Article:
Tiny Yet Mighty: Introducing the Smallest Working 3D Printer 

By on February 15th, 2023 in news, printer

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“World’s smallest” MSLA 3D printer [Source: YouTube]

A video has emerged that shows what is likely the smallest 3D printer ever made.

The video, produced by the almost anonymous My N Mi, shows the operation of a very, very tiny MSLA 3D printer. MSLA is a resin process where light from an LCD panel selectively cures layers of resin to gradually build an object layer by layer.

My N Mi bills the unnamed device as the “World’s Smallest 3D Printer”, and I don’t doubt it. There have been 3D prints of “3D printer sculptures” that are smaller, but this thing actually works. Something the size of an AirPods case can actually produce 3D prints!

Figurine printed on the “World’s smallest” MSLA 3D printer [Source: YouTube]

There are specialized micro printers that have similarly small build volumes for unusual applications, but the machines that do so are vastly larger than this device.

In the ten minute video you will see the printer in action, producing an obviously small figurine from black resin.

The specifications:

  • Machine dimensions: 18 x 31 x 41 mm
  • Machine weight: 17g
  • X-Y resolution: 0.135mm
  • Layer height: 0.300mm to as low as 0.005mm
  • Build volume: 11 x 11 x 17 mm
Loading resin into the “World’s smallest” MSLA 3D printer [Source: YouTube]

Operation of this device is a bit unusual, because human fingers are far to large to be used in the normal manner. The resin tank, print plate and other components are so small they require special tools.

Removing the print plate from the “World’s smallest” MSLA 3D printer [Source: YouTube]

To load the resin tank, a syringe is used to carefully place a few drops of resin into the tank. To remove the print plate, tweezers are used to grasp the plate and lift it off the printer.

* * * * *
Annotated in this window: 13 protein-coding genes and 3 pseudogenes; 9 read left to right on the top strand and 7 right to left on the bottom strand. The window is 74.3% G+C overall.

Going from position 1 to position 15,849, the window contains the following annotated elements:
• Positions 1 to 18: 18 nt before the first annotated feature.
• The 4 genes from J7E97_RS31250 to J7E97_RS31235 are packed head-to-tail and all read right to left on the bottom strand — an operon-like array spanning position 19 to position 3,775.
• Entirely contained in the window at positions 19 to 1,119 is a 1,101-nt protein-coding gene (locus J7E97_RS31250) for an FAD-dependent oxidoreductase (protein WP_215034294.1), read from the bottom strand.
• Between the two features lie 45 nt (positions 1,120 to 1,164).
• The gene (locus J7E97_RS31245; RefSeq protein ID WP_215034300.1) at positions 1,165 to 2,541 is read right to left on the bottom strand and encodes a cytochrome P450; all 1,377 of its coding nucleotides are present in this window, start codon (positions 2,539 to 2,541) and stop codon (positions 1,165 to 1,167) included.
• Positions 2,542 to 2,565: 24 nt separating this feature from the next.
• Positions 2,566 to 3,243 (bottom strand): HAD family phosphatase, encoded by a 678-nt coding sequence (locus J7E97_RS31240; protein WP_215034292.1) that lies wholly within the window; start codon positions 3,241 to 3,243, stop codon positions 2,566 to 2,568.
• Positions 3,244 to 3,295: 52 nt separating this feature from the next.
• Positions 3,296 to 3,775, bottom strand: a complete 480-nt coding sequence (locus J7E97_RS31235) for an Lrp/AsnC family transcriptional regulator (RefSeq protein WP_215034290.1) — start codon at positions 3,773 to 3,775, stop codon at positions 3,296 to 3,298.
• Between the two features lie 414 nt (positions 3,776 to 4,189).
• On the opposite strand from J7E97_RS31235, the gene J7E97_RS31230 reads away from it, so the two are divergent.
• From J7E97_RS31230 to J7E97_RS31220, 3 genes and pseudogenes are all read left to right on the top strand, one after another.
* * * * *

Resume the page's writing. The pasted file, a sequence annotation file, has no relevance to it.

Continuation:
Missing from the printer are a couple of standard elements. There’s no UV cover, but for the length of time these prints would take, there’s little point to include one. There’s also no control panel, and that’s because any readable panel would be much larger than the entire printer!

It’s not shown in the video, but I suspect the device does not include a controller and is being run from a PC off-screen. This would greatly simplify the design as there isn’t room for any of the typical controller boards.

This project, while totally impractical, demonstrates one point quite clearly: MSLA 3D printers are extraordinarily simple. They require a one-motor print plate motion system, a resin tank, a light engine (usually off the shelf), and some software.

Most desktop resin 3D printers are made in the same way, it’s just that they are a lot bigger than this tiny 3D printer. This is one reason the price of that style of 3D printer has been continually dropping: there’s just not that much to them.

Via YouTube

By Kerry Stevenson

Kerry Stevenson, aka "General Fabb" has written over 8,000 stories on 3D printing at Fabbaloo since he launched the venture in 2007, with an intention to promote and grow the incredible technology of 3D printing across the world. So far, it seems to be working!

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